Many students learned last month where they will be starting college next year. Some students were thrilled, some were disappointed, some were put on a wait list. No matter who you are or where you are going to college, the most important question any student starting college next fall should ask is:
How will I get the best return on my college investment in time and money?
This is the question that few students ponder before they start college. For the savvy student who does take the time to reflect on this important question, it can mean the difference between a college degree that leads to personal and professional success and one that has you couch surfing between your parents and friends.
The first step to improving your ROI for your time spent in college is to use the summer before college to consider:
- Why are you going to college?
- What do you want out of college?
- Who are the people who can help you?
- What are your strengths and weaknesses?
- How hard are you willing to work to make the most out of college?
- What do you want to do when you graduate?
As you consider these questions, think about the other ways you can stand apart from the millions of other students who are starting college. You are unique. Your responsibility and opportunity during college is to not only take the required classes for your degree, but to develop your interests and abilities to the fullest to make your college education different from the other freshmen who will graduate with the same degree.
Early on, Will understood the value of an internship. First trying his luck with some smaller firms, Will's academic advisor eventually introduced him to a Boeing representative, and after a short interview, he was offered an internship with Boeing. Now, Will is living in Seattle and is working on the water tanks that are fitted on the 727 jets millions of people fly every day. Will's experience with Boeing allowed him to apply his classroom knowledge to work that people in his industry do daily.
The next step to improving your ROI is to take action. College life is fast, and before you know it, you'll be in your cap and gown -- hopefully not regretting that you didn't carve out the time for an internship, make more connections, or get involved in an activity. Make an activity action plan for freshman year that will help you fulfill the college goals you outlined in the summer.
- What is one club, internship, job shadow that could help you work on your weaknesses?
- What is one thing you can get involved in that will help you learn about different opportunities in the career fields that interest you?
Jordyn wants to become an event planner. Jordyn realized that to get her dream job, she must network in addition to earning her degree. She accepted an internship with a wedding planner in Denver during her freshman year, where she assists the planner in making each wedding special. Her success in the internship, and her dedication to the classroom, makes Jordyn an integral part of the company. Now, she is on pace to plan weddings on her own by her junior year. Jordyn's balance of school life and an internship ensures she will have her dream job when she graduates college whether it is planning weddings, the next political rally, or an educational conference.
The students who "expand" the most by gaining mentors, taking on responsibility in clubs and organizations, contributing in their part-time work, taking classes with the hardest professors, securing meaningful summer or winter internships, and traveling to the far reaches of the world--literally or figuratively -- become the college graduates who have the most to offer the world and a prospective employer upon graduation.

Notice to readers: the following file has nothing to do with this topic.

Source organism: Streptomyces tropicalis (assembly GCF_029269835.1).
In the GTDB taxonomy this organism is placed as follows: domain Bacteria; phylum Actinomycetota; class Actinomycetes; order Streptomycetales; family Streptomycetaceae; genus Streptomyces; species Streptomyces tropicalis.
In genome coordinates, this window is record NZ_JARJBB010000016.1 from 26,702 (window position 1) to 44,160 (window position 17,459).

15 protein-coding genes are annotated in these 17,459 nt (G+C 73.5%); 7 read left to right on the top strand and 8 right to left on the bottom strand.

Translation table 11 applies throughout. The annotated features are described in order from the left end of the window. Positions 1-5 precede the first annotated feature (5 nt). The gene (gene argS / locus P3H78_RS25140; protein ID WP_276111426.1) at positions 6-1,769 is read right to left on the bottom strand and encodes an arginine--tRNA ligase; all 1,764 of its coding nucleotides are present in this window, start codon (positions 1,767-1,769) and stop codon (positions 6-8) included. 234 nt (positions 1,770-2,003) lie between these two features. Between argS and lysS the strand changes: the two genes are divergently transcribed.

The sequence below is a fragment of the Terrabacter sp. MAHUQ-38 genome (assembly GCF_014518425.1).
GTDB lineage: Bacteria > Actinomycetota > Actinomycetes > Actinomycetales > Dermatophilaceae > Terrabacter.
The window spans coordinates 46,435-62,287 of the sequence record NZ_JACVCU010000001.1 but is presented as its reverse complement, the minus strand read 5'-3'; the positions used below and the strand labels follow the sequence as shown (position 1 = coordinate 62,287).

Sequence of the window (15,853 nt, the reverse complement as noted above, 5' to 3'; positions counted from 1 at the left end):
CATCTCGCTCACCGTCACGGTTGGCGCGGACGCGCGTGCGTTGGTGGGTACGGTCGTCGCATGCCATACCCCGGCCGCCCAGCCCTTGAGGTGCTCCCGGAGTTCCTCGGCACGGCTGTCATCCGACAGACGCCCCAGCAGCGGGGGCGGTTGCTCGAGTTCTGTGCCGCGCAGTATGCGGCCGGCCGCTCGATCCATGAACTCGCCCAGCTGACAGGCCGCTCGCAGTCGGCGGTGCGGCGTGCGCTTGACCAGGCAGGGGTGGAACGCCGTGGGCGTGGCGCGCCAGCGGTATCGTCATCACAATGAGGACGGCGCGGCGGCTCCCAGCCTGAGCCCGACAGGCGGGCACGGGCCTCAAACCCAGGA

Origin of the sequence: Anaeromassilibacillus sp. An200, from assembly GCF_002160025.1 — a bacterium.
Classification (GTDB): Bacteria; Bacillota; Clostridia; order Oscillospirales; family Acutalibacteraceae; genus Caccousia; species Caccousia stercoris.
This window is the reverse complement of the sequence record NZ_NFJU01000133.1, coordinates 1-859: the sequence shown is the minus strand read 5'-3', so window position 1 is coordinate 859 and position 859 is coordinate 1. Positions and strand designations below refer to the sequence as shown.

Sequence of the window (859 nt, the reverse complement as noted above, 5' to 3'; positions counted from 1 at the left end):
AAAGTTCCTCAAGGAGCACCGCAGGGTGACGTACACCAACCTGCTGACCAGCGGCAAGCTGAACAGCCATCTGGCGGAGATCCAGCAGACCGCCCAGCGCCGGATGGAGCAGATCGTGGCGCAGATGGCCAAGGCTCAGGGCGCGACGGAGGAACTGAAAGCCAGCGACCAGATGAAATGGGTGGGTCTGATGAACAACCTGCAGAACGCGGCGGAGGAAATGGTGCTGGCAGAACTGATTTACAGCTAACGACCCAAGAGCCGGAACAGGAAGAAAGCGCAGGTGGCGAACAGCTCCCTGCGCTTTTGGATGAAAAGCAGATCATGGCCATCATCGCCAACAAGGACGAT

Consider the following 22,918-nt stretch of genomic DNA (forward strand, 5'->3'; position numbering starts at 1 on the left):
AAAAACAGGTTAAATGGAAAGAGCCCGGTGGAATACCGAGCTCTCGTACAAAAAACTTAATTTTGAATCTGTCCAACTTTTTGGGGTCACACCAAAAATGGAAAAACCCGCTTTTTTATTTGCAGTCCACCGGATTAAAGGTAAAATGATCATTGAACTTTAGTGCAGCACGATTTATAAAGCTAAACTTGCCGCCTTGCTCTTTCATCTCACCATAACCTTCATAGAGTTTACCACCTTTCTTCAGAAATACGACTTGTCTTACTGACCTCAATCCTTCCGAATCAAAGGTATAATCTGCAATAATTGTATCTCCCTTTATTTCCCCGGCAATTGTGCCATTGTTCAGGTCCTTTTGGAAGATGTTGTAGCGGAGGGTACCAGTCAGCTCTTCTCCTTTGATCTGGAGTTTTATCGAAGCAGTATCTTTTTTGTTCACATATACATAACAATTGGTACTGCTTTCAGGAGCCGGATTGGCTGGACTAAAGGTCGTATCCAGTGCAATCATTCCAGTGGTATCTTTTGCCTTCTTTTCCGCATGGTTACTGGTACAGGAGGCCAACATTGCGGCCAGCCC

Why? Because undergraduates who work hard, think, plan ahead, and know their strengths and weaknesses become employees who bring valuable, sharply honed talents to the table. They haven't necessarily played it safe. They've risked, they've failed, they've picked themselves up, and they've tried again. Through it all, they've maintained a strong, positive outlook in the face of any obstacles they've experienced.
John did not want his shy personality to stand in the way of his college years. To develop his social skills, John ran for freshman class president. He put on a suit and stood outside the dining hall shaking hands with everyone who entered asking for their vote. John won and went on to become president of the entire student body his senior year. John overcame his initial shyness, stretching his comfort zone and became one of the most well-known people on campus. His involvement with the student government guided John to become a political science major. John buttressed his college education with extracurricular activities strengthening his appeal to employers, while building confidence that would help with his career.
Success in college and life comes from gaining knowledge and skills. The more you take responsibility for carving your own path of adventure, the more your true abilities will emerge. The grit that you show in your willingness to see opportunity, help others to see their gifts and talents, embrace increasingly more complex challenges and, most importantly, be accountable to your best outcomes shows others what you are made of and what you can contribute.
Being a straight-A student will do little for you outside the world of academia. Being a straight-A, or below, student who also got involved, risked, and gained real-world experience is someone noteworthy. Get the best ROI by seeking out learning opportunities beyond the classroom. You will have great value in the world outside of college, whether you decide to start your own business, teach ESL in Dubai, start a non-profit in Kuala Lumpur or join an established blue chip company to reinvent the modern age.